Then it shall be, if ought be committed by ignorance without the knowledge of the congregation, that all the congregation shall offer one young bullock for a burnt offering, for a sweet savour unto the LORD, with his meat offering, and his drink offering, according to the manner, and one kid of the goats for a sin offering.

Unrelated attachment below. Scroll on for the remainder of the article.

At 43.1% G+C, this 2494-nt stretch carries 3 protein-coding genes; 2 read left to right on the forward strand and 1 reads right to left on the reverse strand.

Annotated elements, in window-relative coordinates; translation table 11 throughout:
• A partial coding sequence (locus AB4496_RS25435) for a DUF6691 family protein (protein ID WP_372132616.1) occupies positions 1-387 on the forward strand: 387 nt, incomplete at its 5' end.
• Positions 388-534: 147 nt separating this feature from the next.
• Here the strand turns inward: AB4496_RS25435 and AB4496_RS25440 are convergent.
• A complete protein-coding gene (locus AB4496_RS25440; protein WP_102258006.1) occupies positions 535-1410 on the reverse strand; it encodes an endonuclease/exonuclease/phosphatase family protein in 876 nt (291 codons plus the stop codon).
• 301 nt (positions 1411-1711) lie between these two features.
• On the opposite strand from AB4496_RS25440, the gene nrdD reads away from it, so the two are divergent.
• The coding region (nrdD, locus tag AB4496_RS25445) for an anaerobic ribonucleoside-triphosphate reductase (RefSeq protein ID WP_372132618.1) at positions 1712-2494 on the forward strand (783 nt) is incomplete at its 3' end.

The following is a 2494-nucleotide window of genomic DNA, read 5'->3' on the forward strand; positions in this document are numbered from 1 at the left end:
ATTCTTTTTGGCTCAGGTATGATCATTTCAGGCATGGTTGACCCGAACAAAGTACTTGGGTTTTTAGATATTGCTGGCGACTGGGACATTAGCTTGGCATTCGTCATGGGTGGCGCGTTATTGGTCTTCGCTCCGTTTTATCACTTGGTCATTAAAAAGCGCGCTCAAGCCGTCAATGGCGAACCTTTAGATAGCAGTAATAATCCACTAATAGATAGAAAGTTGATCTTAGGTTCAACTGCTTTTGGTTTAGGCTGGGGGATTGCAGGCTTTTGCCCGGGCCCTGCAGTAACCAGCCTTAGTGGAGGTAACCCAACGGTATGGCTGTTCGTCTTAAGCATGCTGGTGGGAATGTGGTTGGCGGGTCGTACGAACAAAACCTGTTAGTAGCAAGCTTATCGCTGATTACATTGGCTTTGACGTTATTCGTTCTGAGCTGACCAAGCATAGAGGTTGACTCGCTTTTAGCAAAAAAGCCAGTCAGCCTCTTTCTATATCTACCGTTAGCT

Verse 24. - If ought be committed. Rather, "if it be committed," i.e., the non-observance of "all these commandments." It cannot, however, be necessary to suppose that a falling away from the whole body of the Mosaic legislation is here intended; such an apostasy could not happen by oversight, and if it did, the remedy provided would seem much too slight for the occasion. The analogy of the provision which follows (verse 27), and of the parallel provisions in Leviticus 4:2, 13, points clearly to the neglect of any one of the Divine commandments. One young bullock for a burnt offering. In the case of a sin of commission done ignorantly, the bullock was treated as a sin offering (Leviticus 4:14, 20), for in that case the expiation of guilt incurred is the prominent point in the atonement; in this case it is the necessity of a fresh self-dedication to the Lord. According to the manner, כַּמִּשְׁפָט, according to the ordinance given above. One kid of the goats for a sin offering. This was no doubt offered first, because expiation must precede self-oblation, but the bullock is mentioned first as forming the principal part of the sacrifice. The kid was probably treated according to the regulations of Leviticus 4:14, sq.